The Congress has always respected the mode of functioning of Amarinder Singh. That’s why he was there as CM for four-and-a-half years; no one raised any question. When his government failed to address the Bargari issue, and the court slammed the SIT report (on it), the MLAs, ministers became restless — it was not the high command. They started complaining, coming to Delhi… certain issues were raised in public, some ministers even offered to resign in the Cabinet. The Congress high command virtually yielded to the MLAs’ demand for a CLP meeting. How can any political party refuse to hear a sizeable number of its MLAs who are continuously pressing for a CLP meeting?… He (the CM) failed to meet the charter of points that was given. That’s why the change.
Manish Tewariji is a very senior leader of ours, very capable, intelligent. I have great affection for him. But he should understand the ground situation in Punjab. It is not just a matter of security, but also of continuance of a government. When the MLAs are revolting, the stability of the government is threatened… The honorable CM (Singh) had seldom called a CLP meeting, or addressed these issues with his MLAs.
LIZ MATHEW: Post his resignation, Amarinder Singh came to Delhi, and met Home Minister Amit Shah, Prime Minister Narendra Modi and also NSA Ajit Doval. How concerned is the Congress about Amarinder Singh’s future plans in Punjab?
Amarinder Singhji is a very senior leader and a man of certain principles. He has always stood by the secular values of the Congress and the people of Punjab. The BJP is a villain in the eyes of the people of Punjab, especially the farmers. He should have avoided meeting Mr Amit Shah, there was no requirement. It is not up to me to advise him what to do, but after that, when he started saying that he had been humiliated, I had to come out and say that was not true… He has forced us to go to this extent. Otherwise, he was one of the most important leaders of the Congress… We are not happy how the situation has developed, but there was no other way left. We gave him ample time — four-five months — to resolve issues, but he failed.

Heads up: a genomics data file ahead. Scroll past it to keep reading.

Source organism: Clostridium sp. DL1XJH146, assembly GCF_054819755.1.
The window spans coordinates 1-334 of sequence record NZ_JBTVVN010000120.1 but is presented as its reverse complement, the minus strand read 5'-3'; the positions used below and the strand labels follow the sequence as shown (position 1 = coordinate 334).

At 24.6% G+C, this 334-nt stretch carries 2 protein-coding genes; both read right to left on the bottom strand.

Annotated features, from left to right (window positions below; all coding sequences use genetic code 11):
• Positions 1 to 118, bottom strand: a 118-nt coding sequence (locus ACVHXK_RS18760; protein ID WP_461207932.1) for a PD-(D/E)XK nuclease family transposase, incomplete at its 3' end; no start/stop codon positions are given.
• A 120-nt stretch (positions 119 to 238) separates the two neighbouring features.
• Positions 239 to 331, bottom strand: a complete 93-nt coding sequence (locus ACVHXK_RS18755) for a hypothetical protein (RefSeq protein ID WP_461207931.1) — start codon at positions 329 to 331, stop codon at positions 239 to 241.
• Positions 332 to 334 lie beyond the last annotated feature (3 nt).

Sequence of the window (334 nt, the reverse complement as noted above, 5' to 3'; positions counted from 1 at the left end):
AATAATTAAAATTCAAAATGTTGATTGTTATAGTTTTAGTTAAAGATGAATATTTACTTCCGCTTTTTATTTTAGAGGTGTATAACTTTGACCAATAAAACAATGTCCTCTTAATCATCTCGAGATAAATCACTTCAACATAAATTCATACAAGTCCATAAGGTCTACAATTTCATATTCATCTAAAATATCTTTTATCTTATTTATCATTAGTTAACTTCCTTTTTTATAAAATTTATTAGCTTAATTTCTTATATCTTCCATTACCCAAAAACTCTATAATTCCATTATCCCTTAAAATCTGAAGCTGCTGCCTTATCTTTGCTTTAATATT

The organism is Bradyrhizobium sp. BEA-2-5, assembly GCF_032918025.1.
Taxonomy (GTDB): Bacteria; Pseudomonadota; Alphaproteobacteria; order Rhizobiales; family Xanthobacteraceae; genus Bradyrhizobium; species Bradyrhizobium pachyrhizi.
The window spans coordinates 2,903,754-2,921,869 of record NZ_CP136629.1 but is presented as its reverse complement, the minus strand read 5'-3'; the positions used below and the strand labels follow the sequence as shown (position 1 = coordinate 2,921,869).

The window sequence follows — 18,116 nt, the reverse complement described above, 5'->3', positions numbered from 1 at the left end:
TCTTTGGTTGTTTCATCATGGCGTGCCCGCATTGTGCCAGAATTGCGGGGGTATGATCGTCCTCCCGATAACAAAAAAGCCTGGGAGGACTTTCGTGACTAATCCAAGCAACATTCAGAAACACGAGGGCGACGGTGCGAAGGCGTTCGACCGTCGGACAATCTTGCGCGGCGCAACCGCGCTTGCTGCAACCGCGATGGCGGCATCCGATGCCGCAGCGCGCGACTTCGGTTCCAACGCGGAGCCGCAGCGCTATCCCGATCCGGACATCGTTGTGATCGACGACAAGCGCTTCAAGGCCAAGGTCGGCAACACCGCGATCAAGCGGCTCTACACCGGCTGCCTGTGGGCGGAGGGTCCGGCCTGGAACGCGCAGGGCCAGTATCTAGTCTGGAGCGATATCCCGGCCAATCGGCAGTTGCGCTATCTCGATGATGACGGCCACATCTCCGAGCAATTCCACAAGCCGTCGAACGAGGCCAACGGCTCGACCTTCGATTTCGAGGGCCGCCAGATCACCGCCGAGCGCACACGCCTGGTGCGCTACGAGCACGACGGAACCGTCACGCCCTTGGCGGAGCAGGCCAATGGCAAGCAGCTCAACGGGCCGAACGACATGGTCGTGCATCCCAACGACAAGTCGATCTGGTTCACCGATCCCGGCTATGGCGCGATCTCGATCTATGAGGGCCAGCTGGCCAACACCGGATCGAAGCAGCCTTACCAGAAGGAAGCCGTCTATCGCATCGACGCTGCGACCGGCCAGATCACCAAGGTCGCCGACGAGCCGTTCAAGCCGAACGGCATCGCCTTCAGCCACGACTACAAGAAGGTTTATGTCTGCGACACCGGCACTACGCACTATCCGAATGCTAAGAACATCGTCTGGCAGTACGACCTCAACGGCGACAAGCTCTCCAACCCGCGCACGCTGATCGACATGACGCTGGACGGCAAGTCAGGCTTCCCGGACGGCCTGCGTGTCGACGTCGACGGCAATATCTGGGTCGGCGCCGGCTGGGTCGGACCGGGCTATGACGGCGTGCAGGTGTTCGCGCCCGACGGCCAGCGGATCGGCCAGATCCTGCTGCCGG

MANOJ C G: The CWC meeting was held Saturday. The leadership issue at the national level has not been settled yet. It has been over two years and the Congress does not have a full-time president. When does the party plan to resolve this?
For Congressmen, there is no difference between an acting president and a full-time president. Soniaji has been president for a long, long time… But these are challenging times. Everyone, including my friends from G-23, as you call them — I call them senior colleagues or respected colleagues — know well that Soniaji is a uniting factor in the party and everyone has confidence in her leadership. (G-23 refers to the group of 23 leaders of the Congress who wrote to Gandhi more than a year ago seeking sweeping changes in the party structure.)
As far as the CWC meeting is concerned, as a working committee member, I have a right to (approach) the Congress president, for that I need not go to the press. And when we elect (the party president), whom we elect, the framework is our prerogative, it’s the prerogative of the CWC as well as AICC.
MANOJ C G: Will Sonia Gandhi continue as interim president till the next general election?
There will be elections in states before the general election. I think the priority for the party should be winning these elections or consolidating in these states… There are bigger challenges before the party and nation and society at large — the issue of democratic values, of berozgari (unemployment), welfare schemes — which are not being addressed by the government … All these things are dear to the Congress. We should focus on these issues and on winning the elections in states where we are facing them (the BJP). But if the party feels there should be an election (for party president), we are ready for an election also.
We will discuss these things at the CWC. Instead of discussing these things in the media, we should meet the Congress president and discuss with her, that this is our view. Everything can be discussed at the CWC. We always have frank discussions at the CWC. So instead, when I read these things in the media, ajeeb lagta hai (it feels strange).
MANOJ C G: Recently, there was talk of Prashant Kishor joining the party. But two weeks ago, he put out a tweet on the Lakhimpur Kheri issue, where he raised doubts on the Congress’s revival. What is your sense?